Kemba Walker and Charlotte Hornets Are Right Match at Right Price

Good for Kemba Walker—and good for the Charlotte Hornets

The two sides agreed (per Marc Stein of ESPN.com) to what seems like a pretty fair deal on a four-year, $48 million extension—a number that doesn’t quite break the Hornets‘ bank, and one that Walker, who had plenty of doubters not too long ago, should feel satisfied with. 

Despite leaving college on a high note after leading Connecticut to a national title, there were questions surrounding Walker’s NBA outlook, like how would a score-first guard under 6’0″ in socks fare at the point in the pros? 

But Walker has managed to adapt, and after three years in the league he’s established himself as a legitimate asset.

For the Hornets’ management, it’s gotta be refreshing knowing they targeted, drafted and groomed Walker themselves—especially after all the duds they went with over the years, from Raymond Felton and Sean May to Adam Morrison, Brandan Wright and D.J. Augustin.

It’s just so rare for the Hornets to actually reward one of the players they drafted this early in the process. The Charlotte Observer‘s Rick Bonnell highlighted the driving force behind the team’s motivation to get a deal done:

The Hornets haven’t typically extended players on the rookie wage scale at least until they reach restricted free-agency. In this case, Walker’s asking price figured to keep going up, in part because of the anticipated rise in the salary cap from the NBA’s new television deal.

With big man Al Jefferson looking at an opt-out clause after the season, signing Walker now prevents what could have been a scary situation: Charlotte’s two best players both entering free agency this summer (Jefferson would be unrestricted, Walker would have been restricted).

Now with Walker locked up and the addition of Lance Stephenson, who should help improve the team’s credibility by adding toughness, defense and playoff experience, the Hornets’ sales pitch to Jefferson—the one they’ll give in hopes of convincing him to stick long term—just got a little bit stronger.

You’d also like to think Walker’s extension will be approved by the majority of the fanbase, considering he guided the team to a 43-win season and a playoff berth after they went 28-120 over his first two years.

While Walker’s value around the league might differ, his value to the Hornets is enormous, given the roster’s lack of playmakers. Josh McRoberts and Ramon Sessions finished No. 2 and No. 3, respectively, in assists last year for Charlotte—and neither player is back with the team in 2014-15.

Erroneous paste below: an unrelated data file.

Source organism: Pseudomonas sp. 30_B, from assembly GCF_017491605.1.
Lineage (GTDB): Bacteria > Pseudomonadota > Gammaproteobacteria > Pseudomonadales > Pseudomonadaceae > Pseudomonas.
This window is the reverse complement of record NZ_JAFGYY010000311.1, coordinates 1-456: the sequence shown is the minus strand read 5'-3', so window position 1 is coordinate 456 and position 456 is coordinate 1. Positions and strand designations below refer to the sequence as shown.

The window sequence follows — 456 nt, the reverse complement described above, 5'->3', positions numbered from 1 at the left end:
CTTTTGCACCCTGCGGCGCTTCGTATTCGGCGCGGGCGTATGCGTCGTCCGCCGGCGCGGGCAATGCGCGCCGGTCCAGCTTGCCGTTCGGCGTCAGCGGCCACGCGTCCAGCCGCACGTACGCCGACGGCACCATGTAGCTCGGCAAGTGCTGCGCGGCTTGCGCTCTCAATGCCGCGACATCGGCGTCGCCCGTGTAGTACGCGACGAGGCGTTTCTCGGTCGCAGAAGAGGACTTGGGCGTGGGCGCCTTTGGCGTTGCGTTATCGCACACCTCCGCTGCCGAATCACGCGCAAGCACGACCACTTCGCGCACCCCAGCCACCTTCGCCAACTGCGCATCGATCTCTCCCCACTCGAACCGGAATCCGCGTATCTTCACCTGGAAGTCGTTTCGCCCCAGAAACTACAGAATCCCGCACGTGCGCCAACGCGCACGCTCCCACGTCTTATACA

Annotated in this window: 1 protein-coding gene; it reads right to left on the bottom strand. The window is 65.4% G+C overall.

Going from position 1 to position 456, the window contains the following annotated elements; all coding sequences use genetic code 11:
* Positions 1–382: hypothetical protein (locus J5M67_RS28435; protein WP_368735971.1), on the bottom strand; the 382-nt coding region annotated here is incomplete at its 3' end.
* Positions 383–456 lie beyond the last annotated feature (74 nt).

Walker averaged 17.6 points and 6.1 assists last season, numbers that ultimately reflect the offensive firepower he brings to the table.  

He’s also proven to be a guy you can give the ball to on final possessions—someone who can create scoring opportunities out of nothing. And that’s a quality that will continue to hold tremendous value in Charlotte as well. 

“No question, I am definitely the leader of this team,” Walker told Stephen Brotherston of Probballreport.com last season. “I wouldn’t have it no other way.  Guys look to me. Basically, the way I go, the team goes. I definitely wear that hat and I am excited to.” 

It’s obviously nice to see Walker take on a bigger leadership role. But while his maturity and likability, along with his production and impact, likely factored into Charlotte’s decision to further invest, the extension wasn’t just a reward for what he’s accomplished so far. It’s also a reflection of the growth they expect from him over the next few seasons. 

Not to dampen the mood, but $12 million a year is a big chunk of change for a starter whose player efficiency rating ranked No. 18 last year among active point guards. 

Walker has some limitations out there. Without much size or strength, he shot a poor 46.9 percent within eight feet from the hoop last season, a likely reason for him taking a whopping 544 shots from 10-24 feet away.

Feel free to point to Walker’s shot selection as a reason behind his 39.3 percent field-goal clip last season.

His low-percentage attack and high usage rate (finished top 10 among starting point guards last year) probably had something to do with the Hornets finishing No. 24 in offensive efficiency.

And with a so-so assist-to-turnover ratio and pure point rating (18 starting point guards from last year finished with better ones), Walker has work to do as a decision-maker and facilitator as well. 

But you can’t argue with the production he’s put up or the impact he’s had on this team. And at 24 years old having gotten a little bit better through three years in the league, there’s reason to believe we have’t seen Walker peak as an NBA pro. 

This extension seems like a win-win for everyone involved. Walker gets paid and remains the man—he led the NBA in touches last year with 101.8 per game, 4.6 more than Chris Paul, per NBA.com. 

And the Hornets get to lock up a franchise building block at a somewhat reasonable price. Plus, they finally get to build with an asset they acquired from scratch and developed themselves. 

You can argue whether or not the Hornets overpaid by a million or two a year, but this was a deal that really makes everybody happy. Now it’s on Walker to continue his gradual ascent.